But can I go further? Yes! It turns out that Google have another great little tool, Google Trends. (Yes, I'm expecting a nice cheque from them one of these days). Hot Trends tell me what people are interested in today. Armed with this knowledge, all I need to do is blog about today's top ten search expressions and voilĂ , Blogger will collapse under the strain. So, here goes:

  1. thomas finchum - never heard of this dude. He's a diver. Some pictures.
  2. david boudia - another diver. What's going on? Is it the olympics or something? Why did nobody tell me?
  3. gwen araujo - transgender woman beaten and murdered. I remembered Boy's don't cry. It made me cry.
  4. radio days - a Woody Allen film. From 1987.
  5. henry klum - Heidi Klum's son. He went to the park.
  6. emphysema - a lung disease. Caught by Amy Winehouse. She's a singer. Ouch.
  7. michelle brown - her identity was stolen
  8. crisco.com/grilling - Seriously? Google, have you checked your trends algorithm?
  9. ironman coeur d alene - a Ford-organised triathlon. This year, with less waste, apparently. Great.
  10. ocean breeze - well, who doesn't want more of that? But ... Top 10?

I'll let you know what happens to my stats. In the meantime, I've learnt some stuff today that otherwise ... otherwise ... I might never have learnt. Thanks, Google!

13 June 2008

No, no, and no!

Living in France, I didn't vote in yesterday's referendum on the Lisbon treaty, but I'm pretty sure I would have voted against. Unlike some in office, I might have even made the effort to read a summary of what we were asked to vote for. There was a time when I believed in greater European integration for economic self-defense against the established and upcoming economic giants of the world - 300 million people have a lot to say, but if you took the entire population of Ireland and plopped them in India, I'm not sure anyone would notice.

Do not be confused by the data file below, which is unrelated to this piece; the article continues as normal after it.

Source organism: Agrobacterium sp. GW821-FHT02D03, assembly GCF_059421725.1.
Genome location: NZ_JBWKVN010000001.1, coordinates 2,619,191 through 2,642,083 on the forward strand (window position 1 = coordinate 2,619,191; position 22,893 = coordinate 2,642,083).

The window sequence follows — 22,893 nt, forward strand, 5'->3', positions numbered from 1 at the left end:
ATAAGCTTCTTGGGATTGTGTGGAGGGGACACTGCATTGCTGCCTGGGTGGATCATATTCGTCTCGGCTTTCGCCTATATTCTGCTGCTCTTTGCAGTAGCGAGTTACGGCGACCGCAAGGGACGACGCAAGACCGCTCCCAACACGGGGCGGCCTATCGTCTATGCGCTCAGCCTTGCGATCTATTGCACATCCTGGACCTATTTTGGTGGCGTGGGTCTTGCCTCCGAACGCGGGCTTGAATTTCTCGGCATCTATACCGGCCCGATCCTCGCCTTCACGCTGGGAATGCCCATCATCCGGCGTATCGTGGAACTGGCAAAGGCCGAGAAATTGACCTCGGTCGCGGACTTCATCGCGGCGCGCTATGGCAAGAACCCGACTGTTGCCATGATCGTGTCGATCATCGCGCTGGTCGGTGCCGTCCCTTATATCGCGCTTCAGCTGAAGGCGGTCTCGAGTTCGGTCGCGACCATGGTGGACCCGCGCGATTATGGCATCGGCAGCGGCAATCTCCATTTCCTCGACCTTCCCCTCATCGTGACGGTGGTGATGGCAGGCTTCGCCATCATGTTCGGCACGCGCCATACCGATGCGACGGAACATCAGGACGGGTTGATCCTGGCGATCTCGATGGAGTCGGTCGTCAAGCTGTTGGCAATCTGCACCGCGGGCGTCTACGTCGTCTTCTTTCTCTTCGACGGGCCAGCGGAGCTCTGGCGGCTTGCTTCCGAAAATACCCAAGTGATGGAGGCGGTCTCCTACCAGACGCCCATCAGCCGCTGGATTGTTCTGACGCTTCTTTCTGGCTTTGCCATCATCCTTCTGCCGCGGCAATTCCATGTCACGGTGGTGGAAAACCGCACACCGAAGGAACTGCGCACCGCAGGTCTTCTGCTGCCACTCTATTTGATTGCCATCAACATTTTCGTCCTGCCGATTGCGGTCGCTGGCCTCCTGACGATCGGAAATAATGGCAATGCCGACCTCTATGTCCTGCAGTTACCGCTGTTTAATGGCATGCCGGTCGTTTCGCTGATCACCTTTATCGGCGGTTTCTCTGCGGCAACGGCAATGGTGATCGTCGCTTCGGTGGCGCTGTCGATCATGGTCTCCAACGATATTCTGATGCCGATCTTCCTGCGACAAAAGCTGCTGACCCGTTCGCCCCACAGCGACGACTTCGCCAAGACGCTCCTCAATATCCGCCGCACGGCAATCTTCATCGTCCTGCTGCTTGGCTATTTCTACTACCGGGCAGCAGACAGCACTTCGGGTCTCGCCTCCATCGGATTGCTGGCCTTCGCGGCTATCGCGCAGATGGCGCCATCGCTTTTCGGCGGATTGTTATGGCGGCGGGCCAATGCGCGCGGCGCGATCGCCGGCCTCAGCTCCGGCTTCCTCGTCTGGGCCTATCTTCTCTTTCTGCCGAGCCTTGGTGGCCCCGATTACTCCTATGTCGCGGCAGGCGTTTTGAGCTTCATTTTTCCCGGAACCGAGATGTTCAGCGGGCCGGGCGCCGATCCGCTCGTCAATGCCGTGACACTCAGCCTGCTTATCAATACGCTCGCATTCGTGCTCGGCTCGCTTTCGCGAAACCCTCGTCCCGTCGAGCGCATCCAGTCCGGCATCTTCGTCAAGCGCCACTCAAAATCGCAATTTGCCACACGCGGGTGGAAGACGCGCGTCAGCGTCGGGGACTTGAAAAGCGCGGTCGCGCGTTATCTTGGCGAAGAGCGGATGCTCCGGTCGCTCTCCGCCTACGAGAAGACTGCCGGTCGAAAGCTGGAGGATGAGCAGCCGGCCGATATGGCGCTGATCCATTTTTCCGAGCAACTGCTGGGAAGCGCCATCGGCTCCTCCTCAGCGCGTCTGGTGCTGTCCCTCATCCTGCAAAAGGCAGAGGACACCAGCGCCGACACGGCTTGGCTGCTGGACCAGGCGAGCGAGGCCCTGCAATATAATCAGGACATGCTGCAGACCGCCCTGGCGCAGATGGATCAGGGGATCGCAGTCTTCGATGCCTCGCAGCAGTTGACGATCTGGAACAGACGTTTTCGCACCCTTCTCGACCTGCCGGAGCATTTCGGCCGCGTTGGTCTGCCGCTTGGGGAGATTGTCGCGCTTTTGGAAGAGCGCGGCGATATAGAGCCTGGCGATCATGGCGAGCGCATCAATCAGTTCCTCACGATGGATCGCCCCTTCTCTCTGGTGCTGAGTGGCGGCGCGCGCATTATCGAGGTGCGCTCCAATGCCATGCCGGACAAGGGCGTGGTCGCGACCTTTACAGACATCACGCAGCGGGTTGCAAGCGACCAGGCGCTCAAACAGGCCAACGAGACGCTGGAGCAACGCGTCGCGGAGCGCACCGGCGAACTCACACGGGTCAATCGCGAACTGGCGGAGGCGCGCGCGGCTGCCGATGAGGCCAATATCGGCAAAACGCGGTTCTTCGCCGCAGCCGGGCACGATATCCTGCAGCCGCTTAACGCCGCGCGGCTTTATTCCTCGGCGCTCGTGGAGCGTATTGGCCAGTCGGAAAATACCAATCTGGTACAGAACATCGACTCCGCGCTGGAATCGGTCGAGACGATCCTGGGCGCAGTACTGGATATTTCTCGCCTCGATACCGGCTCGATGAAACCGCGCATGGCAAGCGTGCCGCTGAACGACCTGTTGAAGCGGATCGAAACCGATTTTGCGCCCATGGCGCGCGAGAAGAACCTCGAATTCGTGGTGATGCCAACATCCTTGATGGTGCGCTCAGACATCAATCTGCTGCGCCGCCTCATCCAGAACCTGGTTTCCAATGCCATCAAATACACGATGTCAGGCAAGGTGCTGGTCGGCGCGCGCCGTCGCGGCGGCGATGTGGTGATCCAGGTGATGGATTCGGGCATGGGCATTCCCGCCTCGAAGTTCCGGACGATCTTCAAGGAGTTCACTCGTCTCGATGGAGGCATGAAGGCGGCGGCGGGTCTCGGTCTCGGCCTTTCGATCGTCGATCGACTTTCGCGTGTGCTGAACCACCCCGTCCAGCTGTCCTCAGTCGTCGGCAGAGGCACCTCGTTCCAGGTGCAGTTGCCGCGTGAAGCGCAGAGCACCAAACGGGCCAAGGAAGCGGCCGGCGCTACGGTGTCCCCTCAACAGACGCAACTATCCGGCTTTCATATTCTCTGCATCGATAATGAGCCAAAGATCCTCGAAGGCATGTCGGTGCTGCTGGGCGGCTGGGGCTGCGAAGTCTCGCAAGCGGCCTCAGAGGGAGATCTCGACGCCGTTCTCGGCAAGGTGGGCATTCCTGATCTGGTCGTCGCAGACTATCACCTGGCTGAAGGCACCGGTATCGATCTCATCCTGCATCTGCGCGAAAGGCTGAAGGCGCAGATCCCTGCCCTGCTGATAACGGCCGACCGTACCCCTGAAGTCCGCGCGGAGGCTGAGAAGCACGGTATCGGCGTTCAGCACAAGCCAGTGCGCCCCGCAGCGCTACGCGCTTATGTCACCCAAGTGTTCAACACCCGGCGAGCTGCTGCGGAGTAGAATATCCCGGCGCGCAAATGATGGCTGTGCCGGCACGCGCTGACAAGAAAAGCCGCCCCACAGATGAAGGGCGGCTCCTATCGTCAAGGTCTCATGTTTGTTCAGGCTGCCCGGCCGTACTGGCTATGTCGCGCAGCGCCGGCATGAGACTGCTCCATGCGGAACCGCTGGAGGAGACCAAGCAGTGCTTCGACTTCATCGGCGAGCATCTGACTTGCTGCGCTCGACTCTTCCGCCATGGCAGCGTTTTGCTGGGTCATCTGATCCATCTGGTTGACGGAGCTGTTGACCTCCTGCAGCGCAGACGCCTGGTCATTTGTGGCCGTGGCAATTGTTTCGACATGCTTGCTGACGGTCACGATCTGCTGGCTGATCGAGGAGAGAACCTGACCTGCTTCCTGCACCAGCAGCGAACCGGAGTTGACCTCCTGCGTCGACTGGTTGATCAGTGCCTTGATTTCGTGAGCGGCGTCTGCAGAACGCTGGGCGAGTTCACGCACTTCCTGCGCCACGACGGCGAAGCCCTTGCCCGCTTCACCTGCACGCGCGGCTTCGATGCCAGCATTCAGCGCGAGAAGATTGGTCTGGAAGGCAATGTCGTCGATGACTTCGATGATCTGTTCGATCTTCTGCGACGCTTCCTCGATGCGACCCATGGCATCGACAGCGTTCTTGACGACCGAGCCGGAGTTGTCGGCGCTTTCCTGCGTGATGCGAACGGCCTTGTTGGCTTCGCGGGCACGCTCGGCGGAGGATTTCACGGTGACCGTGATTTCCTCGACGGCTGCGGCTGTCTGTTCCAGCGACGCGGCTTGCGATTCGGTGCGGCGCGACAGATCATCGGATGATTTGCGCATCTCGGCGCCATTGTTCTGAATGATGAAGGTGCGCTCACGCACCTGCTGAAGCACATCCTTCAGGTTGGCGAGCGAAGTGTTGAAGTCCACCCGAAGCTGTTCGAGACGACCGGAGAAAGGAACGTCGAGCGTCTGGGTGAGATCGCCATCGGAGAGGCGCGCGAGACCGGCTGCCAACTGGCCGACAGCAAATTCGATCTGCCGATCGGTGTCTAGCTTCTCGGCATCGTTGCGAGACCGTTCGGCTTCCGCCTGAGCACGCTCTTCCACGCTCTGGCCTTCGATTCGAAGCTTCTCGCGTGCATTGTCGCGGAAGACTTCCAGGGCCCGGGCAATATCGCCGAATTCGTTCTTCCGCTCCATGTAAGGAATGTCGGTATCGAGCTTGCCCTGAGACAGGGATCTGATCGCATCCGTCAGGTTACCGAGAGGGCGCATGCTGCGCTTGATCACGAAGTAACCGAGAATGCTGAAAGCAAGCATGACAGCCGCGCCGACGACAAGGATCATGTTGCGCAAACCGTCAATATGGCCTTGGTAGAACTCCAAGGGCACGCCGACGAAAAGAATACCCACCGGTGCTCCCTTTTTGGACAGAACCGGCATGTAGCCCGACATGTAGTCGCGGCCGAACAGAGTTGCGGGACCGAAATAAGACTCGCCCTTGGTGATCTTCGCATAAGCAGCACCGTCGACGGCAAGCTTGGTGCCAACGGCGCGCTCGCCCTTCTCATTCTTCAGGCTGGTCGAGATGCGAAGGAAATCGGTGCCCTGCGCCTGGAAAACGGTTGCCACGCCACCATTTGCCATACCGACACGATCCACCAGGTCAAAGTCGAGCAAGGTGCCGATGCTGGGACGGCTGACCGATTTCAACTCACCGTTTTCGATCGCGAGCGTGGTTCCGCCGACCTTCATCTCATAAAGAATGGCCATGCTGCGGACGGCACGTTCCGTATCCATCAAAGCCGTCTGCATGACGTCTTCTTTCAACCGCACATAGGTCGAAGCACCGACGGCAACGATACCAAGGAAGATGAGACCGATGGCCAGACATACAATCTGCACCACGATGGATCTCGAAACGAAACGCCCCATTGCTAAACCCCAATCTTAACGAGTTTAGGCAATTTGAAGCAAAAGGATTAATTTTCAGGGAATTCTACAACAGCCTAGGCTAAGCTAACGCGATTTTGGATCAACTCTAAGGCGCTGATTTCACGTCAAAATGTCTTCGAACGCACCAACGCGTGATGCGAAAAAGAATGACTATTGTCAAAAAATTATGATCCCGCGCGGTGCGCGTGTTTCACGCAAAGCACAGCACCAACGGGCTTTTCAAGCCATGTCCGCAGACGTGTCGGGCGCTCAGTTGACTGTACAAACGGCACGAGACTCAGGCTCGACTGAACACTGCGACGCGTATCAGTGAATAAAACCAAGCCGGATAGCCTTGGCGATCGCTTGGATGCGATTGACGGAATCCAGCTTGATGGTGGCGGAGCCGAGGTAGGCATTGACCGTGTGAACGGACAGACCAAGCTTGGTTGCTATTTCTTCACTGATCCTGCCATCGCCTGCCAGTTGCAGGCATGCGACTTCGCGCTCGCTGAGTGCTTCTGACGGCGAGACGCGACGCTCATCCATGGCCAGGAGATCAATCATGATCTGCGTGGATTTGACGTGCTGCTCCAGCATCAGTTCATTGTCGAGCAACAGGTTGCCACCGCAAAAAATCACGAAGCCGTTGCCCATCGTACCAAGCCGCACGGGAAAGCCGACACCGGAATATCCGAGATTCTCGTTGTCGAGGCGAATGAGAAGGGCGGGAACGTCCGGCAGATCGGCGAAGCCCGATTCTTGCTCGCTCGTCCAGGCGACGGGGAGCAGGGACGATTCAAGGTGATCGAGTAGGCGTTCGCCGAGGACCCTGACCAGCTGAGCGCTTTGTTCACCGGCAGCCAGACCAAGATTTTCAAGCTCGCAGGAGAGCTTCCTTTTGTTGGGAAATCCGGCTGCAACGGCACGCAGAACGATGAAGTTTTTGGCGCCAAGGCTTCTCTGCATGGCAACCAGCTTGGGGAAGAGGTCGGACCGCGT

More recently however I've become skeptical of centralised power and big bureaucracies. A big government is just as likely to screw its own people as defend against foreign interests.

It's kind of sickening to see other European politicians slamming the Irish people for their decision, regardless of how poorly the decision might have been made. Those politicians know where Lisbon would be if their own peoples had a say in the matter. "21% of Irish people decide the fate of 300 million Europeans" - WTF? Is it preferable that a few dozen politicians make this decision? Do you, like, *trust* your leaders??

Back in the Dark Ages, legend has it, Ireland "saved civilisation" by taking the scholarly works of the Holy Roman Empire with them as they fled to the safety and isolation of this little island far from the wanton destruction of heathen invaders from the North. It's kind of funny to think this country, with its silly insular, provincial political factions, might now be the last outpost of democracy in Europe.

On a completely unrelated note, and I hope you'll forgive me for being irrelevant, reddit kindly pointed out this video (52 mins) of an academic demolition of standard WTC collapse theories. It says much the same as 911 Mysteries, but without all the drama and excitement. Just a simple analysis of publicly available knowledge - photos, videos, and witness accounts.